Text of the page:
2) When did you first start planning it?

B: Believe it or not, although Vance and I discussed ideas last year, we started in January. The original plan was for a craft beer week in 2015...but then it turned into a “why not now?” type of thing, and everything came together seamlessly. 

V: Yeah, sometime around last fall we were talking about a few ideas for a possible craft beer week, but it wasn't until that week around mid-January where we started serious planning. We knew we wanted to tie it to The Community Tap Beer Fest, so we knew we had to work fast. It all came together pretty well though.

3) What was the most challenging thing about organizing it?

B: The most challenging thing about doing something that hasn’t been done before is knowing that it hasn’t been done before.  With no precedent to work off of, you’re constantly questioning whether something will work or not. Yes, we have the benefit of studying events and beer weeks in other cities, but what works in one place might not translate.

V: Agreed. That was always hanging over our heads. We wanted all of the events to be a success, but you just never know how it's going to work out. The time constraints were also an issue.. We had to try to put everything together in about 2 months. Luckily, everyone was on board and willing to do whatever it took make sure this week happened. It was still a bit of a whirlwind, though.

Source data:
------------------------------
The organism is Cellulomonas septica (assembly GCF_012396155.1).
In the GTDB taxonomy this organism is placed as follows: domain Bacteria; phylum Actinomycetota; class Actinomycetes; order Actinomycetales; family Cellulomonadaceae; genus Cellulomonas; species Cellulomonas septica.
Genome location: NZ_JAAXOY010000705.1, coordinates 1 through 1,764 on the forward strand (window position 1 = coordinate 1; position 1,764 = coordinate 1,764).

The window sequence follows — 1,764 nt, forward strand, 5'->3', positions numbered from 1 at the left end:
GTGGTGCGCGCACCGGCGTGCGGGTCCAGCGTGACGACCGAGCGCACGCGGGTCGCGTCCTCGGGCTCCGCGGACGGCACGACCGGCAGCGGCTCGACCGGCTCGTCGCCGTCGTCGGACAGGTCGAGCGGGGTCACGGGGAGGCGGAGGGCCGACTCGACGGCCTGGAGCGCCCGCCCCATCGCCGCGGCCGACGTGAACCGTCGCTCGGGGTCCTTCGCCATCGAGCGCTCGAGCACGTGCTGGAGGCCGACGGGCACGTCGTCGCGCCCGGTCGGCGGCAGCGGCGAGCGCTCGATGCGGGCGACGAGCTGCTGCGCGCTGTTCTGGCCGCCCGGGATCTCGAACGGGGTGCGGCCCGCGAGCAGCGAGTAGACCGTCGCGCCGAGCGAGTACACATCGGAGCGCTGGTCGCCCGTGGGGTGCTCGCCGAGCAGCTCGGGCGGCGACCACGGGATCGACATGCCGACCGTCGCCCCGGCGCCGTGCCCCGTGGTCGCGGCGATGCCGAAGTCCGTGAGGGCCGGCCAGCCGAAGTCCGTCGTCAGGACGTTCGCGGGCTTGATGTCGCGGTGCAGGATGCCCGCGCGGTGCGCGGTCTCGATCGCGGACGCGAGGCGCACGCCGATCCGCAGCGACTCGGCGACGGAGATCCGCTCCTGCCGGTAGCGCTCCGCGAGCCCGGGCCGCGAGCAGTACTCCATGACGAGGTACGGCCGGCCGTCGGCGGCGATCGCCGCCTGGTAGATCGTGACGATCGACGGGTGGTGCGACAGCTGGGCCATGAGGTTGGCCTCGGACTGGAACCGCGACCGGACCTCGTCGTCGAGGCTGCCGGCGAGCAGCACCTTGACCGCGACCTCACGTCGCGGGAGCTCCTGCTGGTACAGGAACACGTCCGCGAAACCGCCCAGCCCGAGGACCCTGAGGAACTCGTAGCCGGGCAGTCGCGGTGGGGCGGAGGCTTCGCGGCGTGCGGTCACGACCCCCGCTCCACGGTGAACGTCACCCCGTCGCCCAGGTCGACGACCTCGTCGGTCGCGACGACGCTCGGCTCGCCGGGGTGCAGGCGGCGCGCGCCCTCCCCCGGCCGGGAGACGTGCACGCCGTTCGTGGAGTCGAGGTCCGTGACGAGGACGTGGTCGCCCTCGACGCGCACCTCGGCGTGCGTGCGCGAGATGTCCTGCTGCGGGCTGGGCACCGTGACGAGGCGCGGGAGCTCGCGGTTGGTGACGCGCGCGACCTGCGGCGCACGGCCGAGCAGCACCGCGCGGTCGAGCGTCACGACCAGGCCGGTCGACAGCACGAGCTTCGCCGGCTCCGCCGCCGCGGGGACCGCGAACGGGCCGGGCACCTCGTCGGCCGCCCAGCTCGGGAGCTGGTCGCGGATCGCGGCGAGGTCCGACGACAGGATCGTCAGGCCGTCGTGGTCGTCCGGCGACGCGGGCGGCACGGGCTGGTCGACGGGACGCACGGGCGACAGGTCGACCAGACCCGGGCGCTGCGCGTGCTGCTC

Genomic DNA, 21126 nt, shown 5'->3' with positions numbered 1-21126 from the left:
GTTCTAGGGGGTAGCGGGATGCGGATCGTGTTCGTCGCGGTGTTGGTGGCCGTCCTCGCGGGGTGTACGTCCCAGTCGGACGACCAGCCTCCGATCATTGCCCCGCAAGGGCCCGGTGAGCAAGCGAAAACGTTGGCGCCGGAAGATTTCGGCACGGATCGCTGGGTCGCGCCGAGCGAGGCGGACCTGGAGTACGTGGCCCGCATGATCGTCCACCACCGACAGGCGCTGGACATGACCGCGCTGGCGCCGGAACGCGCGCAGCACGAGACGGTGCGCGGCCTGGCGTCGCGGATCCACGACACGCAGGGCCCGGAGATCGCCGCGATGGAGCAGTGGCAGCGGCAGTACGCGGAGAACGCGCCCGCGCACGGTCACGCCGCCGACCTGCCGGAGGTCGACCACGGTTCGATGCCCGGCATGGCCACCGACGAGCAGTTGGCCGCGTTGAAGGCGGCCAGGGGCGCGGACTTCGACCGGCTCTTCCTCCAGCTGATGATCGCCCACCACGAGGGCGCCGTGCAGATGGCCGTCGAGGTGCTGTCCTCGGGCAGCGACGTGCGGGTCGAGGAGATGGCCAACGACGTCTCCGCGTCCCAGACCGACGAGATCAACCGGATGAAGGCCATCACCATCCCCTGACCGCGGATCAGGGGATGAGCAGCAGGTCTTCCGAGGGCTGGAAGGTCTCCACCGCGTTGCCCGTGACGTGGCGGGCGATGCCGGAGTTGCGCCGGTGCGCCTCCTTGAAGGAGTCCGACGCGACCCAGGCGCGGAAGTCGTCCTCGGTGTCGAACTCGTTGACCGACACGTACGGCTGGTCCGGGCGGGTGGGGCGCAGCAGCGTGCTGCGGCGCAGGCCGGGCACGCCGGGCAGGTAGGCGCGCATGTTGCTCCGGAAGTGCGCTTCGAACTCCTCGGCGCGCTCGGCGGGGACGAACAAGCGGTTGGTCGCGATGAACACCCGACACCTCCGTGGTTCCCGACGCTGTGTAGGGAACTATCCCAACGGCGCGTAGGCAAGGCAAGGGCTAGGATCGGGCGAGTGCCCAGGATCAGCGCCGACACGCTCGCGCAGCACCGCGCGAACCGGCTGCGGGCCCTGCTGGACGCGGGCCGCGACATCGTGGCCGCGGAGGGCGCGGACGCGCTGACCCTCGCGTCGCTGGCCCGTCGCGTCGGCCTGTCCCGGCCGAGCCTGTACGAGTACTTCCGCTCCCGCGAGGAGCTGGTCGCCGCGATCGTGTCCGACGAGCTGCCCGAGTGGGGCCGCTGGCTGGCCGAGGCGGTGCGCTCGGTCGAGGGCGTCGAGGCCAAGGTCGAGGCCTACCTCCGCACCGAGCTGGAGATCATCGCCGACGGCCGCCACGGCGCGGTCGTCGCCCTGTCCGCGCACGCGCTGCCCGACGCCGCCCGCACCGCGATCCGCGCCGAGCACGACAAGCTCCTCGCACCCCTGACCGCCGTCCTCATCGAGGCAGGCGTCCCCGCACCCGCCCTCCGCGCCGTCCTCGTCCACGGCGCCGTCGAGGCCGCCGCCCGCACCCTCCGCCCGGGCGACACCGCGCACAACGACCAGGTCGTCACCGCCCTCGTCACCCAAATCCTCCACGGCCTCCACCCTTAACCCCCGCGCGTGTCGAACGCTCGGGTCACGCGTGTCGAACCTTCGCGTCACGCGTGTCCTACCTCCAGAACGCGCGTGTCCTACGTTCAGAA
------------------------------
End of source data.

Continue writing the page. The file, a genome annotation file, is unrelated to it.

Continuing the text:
4) What was your favorite thing about organizing it/what did you feel was the most fun thing about doing so?

V: For me, the most fun part of all of this was seeing the events actually go well. With this being the first time any of us had done something like this, we didn't really know what to expect. We thought we had put together a pretty good week, but you never know until it's actually happening. It's just good to know that everyone enjoyed the week and that it went so smoothly.

B: It has to be the satisfaction of knowing that people were attending and enjoying the events.  I had plenty of people come up to me to say things like, "Thank you for helping grow the beer culture in Greenville".  That made it all worth it.